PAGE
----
Of all the interventionists out there, Robert Kagan should know better than to claim that the Oslo speech represented some sort of “shift” in Obama’s foreign policy. As Tomasky made clear in his article, Obama was saying things that he had been saying for years. There was nothing new. There was no “shift.” Kagan should know better because he was one of the few neoconservatives who recognized early on that Obama was an ambitious interventionist. Kagan liked Obama’s early foreign policy speeches, as well he should have. Most of his complaints since then have been baseless (he once claimed Obama was cutting the Pentagon’s budget) or focused on a disagreement over process and means, which are the only significant disagreements that separate most neoconservatives from liberal internationalists. Obama made no “course adjustment.” His Nobel speech, like his war plan speech, was defined by a particular occasion, but he could have given most of the speech two or even seven years ago.

None of this stops Kagan from making a fool of himself:

He would not be the first president to make the transformation from skeptic to champion of a war.

Obama has never been a skeptic of the Afghan war! There has been exactly one war where Obama’s skepticism outweighed his normal hawkishness, and this was Iraq. As it happens, he was absolutely right to be skeptical about that. It could turn out that he ought to have been more skeptical of what the U.S. can accomplish in Afghanistan, but all of this commentary I see claiming that Obama has somehow been “half-hearted” or not a fully convinced supporter of the war in Afghanistan is completely wrong.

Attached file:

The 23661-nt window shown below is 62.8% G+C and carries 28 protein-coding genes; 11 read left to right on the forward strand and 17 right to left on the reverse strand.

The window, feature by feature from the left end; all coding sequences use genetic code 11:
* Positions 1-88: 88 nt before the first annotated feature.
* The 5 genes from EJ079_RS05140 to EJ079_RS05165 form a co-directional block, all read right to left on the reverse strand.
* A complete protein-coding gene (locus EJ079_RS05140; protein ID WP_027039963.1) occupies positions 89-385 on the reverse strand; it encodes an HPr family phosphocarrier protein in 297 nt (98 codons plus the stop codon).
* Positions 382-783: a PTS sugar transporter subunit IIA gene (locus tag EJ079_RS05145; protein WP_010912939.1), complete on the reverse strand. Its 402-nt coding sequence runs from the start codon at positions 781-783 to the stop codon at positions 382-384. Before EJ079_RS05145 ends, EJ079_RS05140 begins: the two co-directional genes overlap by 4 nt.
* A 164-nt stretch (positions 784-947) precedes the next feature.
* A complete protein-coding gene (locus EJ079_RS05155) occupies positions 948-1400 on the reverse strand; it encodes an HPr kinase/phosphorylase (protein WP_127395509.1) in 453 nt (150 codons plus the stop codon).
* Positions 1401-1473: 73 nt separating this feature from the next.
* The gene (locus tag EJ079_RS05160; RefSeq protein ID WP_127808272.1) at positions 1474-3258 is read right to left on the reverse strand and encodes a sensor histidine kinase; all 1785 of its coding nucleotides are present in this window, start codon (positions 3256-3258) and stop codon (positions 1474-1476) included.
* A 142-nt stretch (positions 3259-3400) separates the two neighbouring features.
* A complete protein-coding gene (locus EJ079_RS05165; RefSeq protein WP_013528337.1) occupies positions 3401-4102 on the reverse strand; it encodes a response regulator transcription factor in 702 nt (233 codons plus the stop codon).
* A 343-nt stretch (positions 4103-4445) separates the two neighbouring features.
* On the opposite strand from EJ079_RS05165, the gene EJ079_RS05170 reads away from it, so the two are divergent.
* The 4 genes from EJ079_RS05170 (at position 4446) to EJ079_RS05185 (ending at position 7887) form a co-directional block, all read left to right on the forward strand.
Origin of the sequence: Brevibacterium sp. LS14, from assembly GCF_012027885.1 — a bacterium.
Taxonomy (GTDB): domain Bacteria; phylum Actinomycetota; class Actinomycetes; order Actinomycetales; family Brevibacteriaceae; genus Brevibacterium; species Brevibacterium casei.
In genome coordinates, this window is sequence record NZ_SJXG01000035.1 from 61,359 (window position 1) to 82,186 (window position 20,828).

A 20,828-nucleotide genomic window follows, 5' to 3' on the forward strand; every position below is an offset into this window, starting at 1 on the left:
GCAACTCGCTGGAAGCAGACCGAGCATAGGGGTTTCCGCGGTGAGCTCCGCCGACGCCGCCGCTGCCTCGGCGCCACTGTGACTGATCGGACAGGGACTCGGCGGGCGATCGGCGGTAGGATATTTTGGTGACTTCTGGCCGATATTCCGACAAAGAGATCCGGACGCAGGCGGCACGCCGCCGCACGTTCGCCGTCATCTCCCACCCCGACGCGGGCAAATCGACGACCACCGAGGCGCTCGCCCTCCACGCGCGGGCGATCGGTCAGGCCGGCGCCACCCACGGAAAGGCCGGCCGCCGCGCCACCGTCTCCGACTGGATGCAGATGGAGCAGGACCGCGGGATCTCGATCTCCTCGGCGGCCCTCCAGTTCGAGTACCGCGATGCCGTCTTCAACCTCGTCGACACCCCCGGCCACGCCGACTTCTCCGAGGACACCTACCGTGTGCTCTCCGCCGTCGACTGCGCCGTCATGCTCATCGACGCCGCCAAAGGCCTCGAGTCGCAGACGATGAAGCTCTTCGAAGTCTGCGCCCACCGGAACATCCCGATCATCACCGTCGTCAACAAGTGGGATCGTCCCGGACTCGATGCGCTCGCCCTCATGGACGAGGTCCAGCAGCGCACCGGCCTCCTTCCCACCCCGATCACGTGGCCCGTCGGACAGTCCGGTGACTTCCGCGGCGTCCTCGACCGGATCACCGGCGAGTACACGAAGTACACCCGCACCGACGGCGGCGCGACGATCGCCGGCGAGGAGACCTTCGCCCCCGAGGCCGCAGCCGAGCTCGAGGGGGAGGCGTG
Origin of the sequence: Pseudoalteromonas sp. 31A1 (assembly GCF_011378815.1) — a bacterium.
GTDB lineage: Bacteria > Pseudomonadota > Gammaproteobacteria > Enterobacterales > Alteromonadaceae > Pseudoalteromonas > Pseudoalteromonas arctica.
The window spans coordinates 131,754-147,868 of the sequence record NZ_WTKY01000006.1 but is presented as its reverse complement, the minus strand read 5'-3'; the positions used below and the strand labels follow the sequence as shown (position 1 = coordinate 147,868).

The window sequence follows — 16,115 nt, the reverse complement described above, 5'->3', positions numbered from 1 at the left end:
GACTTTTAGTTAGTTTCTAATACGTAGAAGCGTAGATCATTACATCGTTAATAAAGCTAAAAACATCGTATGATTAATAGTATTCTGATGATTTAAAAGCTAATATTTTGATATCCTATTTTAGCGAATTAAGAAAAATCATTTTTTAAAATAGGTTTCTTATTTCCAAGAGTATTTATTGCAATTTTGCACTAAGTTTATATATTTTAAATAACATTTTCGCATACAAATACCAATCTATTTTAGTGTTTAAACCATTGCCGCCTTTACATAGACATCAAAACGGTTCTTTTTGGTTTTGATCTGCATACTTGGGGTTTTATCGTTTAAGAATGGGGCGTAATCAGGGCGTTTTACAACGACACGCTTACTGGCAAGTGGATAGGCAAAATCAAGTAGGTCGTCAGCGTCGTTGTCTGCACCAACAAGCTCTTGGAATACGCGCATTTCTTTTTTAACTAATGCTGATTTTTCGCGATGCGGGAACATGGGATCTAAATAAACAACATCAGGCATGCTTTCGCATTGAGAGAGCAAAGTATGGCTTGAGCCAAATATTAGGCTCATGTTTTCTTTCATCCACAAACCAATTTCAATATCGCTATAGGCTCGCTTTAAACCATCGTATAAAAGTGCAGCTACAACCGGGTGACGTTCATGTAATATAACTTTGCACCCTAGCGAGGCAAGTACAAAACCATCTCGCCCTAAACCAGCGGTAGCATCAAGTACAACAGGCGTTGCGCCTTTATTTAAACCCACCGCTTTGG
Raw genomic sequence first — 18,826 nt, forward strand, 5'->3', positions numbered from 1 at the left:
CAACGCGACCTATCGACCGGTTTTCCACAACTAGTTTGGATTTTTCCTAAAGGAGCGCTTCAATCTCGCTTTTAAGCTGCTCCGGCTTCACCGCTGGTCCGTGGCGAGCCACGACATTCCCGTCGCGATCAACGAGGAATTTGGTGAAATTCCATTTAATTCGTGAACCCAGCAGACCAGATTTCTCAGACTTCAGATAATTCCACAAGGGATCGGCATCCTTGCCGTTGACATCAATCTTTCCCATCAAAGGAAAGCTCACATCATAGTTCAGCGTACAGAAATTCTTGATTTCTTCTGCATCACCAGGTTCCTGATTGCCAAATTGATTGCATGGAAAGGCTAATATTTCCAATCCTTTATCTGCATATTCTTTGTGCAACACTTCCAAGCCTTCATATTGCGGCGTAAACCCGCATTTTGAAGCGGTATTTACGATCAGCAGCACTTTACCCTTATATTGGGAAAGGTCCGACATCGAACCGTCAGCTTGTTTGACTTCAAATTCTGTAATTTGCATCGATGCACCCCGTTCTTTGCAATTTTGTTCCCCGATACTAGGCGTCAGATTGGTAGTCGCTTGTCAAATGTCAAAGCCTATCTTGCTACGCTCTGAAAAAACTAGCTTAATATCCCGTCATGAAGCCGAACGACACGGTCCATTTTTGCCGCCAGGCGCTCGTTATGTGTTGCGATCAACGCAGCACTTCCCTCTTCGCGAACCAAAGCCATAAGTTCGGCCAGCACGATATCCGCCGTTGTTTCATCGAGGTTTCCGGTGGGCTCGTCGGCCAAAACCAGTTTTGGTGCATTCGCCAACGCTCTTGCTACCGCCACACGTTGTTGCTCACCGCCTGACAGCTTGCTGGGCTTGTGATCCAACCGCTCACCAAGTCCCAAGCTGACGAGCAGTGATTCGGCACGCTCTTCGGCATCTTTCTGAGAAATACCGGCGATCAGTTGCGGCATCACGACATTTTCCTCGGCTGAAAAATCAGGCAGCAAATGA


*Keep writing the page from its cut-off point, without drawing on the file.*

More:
The comparison with Wilson is silly. Wilson was lying when he claimed that he was trying to keep the United States out of war, and once he was secure in office after the 1916 election and had a good enough pretext he could not enter the war fast enough. His second inauguration was in late March, and the war declaration was passed in early April. Wilson’s voters would have had a right to feel betrayed by Wilson’s sudden volte-face; Obama’s backers are getting exactly what Obama promised them. Obama has never claimed as a candidate or as President that he wanted to withdraw from Afghanistan under present circumstances; he did not campaign on suddenly ending the war in Afghanistan. Unlike Wilson, Obama did not blatantly lie about his intentions regarding Afghanistan. What seems to amaze so many people is that Obama evidently meant what he said when he argued for providing the Afghan war with more resources and soldiers. All of the campaign rhetoric that Obama wanted to “retreat” or “surrender” to or “appease” America’s enemies has been exposed as the lies that they obviously were at the time, and so now there is something of a desperate race to claim that Obama’s foreign policy has changed from what it was and, if possible, to take credit for the change.

The Oslo speech also does not represent a “turning point in Iran policy.” Obama’s idea of engagement with Iran has always included the possibility of punitive measures, and of course Obama has never absolutely ruled out the use of force against Iran. Engagement was one tool among many to achieve a certain end. Obama’s goal has always been the dismantling or strict limitation of Iran’s nuclear program. Obama’s Iran policy is continuing on the same trajectory it has been on since the beginning, and so long as the severe limitation or elimination of Iran’s nuclear program is the official goal the administration will employ increasingly harsh measures to try to extract concessions. This will fail, and Iran will never make those concessions. Obama’s approach is not what I have in mind when I think of engagement with Iran, but Obama’s Iran policy has not turned anywhere, nor has it changed. It continues on its straight line to confrontation and conflict. At least this last part obviously pleases Kagan and Kristol, which is the lesson to take away from neoconservative praise of Obama’s speech: they will embrace anything, even a Democrat delivering his Nobel Peace Prize acceptance speech, if it makes aggressive war more likely.